6. Omit the end php tag. If it is the last line in the script

I don't know why many blog posts will omit this technique when talking about php tips.

<?phpecho "Hello";//Now dont close this tag

This helps you omit a large number of problems. For example:

Class file super_class.php

<?phpclass super_class{  function super_function()  {    //super code  }}?>//super extra character after the closing tag

Now let's look at index. php.

require_once('super_class.php');//echo an image or pdf , or set the cookies or session data

You will get the sending error Header. Why? Because "Super redundant characters", all titles are processed. So you have to start debugging. You may need to waste a lot of time looking for extra space.

Therefore, we need to develop the habit of omitting the end tag:

<?phpclass super_class{  function super_function()  {    //super code  }}//No closing tag

This is better.

7. Collect all outputs in one place and then output them to the browser at a time.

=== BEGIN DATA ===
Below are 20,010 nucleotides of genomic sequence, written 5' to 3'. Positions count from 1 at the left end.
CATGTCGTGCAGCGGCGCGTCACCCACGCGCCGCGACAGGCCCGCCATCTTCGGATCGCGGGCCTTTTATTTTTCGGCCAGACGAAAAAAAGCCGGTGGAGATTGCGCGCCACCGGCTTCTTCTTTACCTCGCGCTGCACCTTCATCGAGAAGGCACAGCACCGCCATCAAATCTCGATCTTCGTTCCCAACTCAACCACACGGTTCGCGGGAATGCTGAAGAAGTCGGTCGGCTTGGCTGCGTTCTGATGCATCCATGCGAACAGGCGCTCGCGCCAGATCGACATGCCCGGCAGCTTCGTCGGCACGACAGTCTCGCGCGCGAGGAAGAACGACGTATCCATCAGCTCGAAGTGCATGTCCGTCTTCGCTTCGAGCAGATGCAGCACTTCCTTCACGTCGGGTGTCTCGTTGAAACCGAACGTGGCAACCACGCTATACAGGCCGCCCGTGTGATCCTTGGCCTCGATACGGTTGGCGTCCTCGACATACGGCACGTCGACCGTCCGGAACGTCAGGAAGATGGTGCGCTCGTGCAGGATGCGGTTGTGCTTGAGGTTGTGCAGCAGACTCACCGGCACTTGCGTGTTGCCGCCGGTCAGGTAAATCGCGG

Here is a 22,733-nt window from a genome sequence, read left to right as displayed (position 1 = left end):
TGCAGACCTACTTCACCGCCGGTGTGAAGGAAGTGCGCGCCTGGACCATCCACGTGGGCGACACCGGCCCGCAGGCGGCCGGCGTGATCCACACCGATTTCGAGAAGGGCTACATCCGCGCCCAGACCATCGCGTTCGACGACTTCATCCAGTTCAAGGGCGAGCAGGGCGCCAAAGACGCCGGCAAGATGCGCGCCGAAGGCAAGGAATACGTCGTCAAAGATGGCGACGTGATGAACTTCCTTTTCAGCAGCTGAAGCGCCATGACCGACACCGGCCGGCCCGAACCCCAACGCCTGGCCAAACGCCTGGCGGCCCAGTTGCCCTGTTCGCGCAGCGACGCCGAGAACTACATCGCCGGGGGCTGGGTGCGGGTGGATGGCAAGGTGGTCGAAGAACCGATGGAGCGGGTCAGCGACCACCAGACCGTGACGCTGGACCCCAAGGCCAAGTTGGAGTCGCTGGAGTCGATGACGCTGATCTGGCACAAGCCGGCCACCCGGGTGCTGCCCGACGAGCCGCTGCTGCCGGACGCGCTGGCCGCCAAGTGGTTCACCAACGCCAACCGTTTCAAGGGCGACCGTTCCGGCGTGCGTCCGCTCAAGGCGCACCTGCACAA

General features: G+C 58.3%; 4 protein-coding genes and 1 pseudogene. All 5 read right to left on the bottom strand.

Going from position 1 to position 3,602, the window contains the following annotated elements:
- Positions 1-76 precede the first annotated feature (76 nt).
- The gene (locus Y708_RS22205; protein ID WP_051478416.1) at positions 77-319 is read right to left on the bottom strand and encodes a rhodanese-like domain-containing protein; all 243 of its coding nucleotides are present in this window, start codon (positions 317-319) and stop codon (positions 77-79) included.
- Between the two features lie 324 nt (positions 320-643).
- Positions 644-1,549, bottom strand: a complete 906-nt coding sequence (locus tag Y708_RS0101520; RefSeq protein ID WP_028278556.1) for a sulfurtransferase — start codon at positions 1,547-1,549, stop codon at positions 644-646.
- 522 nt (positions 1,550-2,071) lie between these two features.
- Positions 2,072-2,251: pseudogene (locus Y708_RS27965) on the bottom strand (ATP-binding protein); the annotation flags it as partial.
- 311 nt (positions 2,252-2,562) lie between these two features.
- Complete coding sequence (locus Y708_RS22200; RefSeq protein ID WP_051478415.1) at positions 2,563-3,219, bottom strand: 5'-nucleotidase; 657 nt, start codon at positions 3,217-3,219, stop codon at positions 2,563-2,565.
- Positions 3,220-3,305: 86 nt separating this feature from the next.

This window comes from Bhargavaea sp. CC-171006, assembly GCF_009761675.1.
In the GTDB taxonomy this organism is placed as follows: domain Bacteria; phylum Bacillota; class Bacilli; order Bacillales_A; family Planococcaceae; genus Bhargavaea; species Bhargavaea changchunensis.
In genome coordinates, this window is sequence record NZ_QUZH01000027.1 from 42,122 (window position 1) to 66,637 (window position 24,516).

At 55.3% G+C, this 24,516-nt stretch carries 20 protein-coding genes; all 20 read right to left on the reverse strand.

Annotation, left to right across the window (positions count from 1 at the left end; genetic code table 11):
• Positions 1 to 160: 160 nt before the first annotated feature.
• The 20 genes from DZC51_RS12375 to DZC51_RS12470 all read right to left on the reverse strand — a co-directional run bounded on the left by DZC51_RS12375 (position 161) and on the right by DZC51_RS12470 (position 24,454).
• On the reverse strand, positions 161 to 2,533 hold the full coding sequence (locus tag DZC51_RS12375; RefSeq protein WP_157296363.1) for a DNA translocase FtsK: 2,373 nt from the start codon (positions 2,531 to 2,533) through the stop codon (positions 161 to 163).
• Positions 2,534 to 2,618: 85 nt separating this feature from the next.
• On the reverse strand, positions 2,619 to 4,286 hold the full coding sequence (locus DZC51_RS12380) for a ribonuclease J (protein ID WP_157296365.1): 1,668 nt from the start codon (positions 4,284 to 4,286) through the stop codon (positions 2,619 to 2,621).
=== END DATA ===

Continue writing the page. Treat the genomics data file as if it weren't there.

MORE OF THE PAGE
This is the so-called output buffer. For example, you get something like this from different functions:

function print_header(){  echo "<div id='header'>Site Log and Login links</div>";}function print_footer(){  echo "<div id='footer'>Site was made by me</div>";}print_header();for($i = 0 ; $i < 100; $i++){  echo "I is : $i <br />';}print_footer();

In fact, you should first collect all the output in one place. You can either store the variable in the function or use ob_start and ob_end_clean. So now it should look like this

function print_header(){  $o = "<div id='header'>Site Log and Login links</div>";  return $o;}function print_footer(){  $o = "<div id='footer'>Site was made by me</div>";  return $o;}echo print_header();for($i = 0 ; $i < 100; $i++){  echo "I is : $i <br />';}echo print_footer();

So why should you buffer the output:

You can change the output before sending it to the browser, if needed. For example, do some str_replaces, or preg_replaces, or add some additional html at the end, such as profiler/debugger output.
It is not a good idea to send the output to the browser and perform php processing at the same time. Have you ever seen a website with a Fatal error in the sidebar or in the box in the middle of the screen? Do you know why? Because the processing process and output are mixed together.
8. When non-HTML content is output, the correct mime type is sent through the header.

See some XML.

$xml = '<?xml version="1.0" encoding="utf-8" standalone="yes"?>';$xml = "<response> <code>0</code></response>";//Send xml dataecho $xml;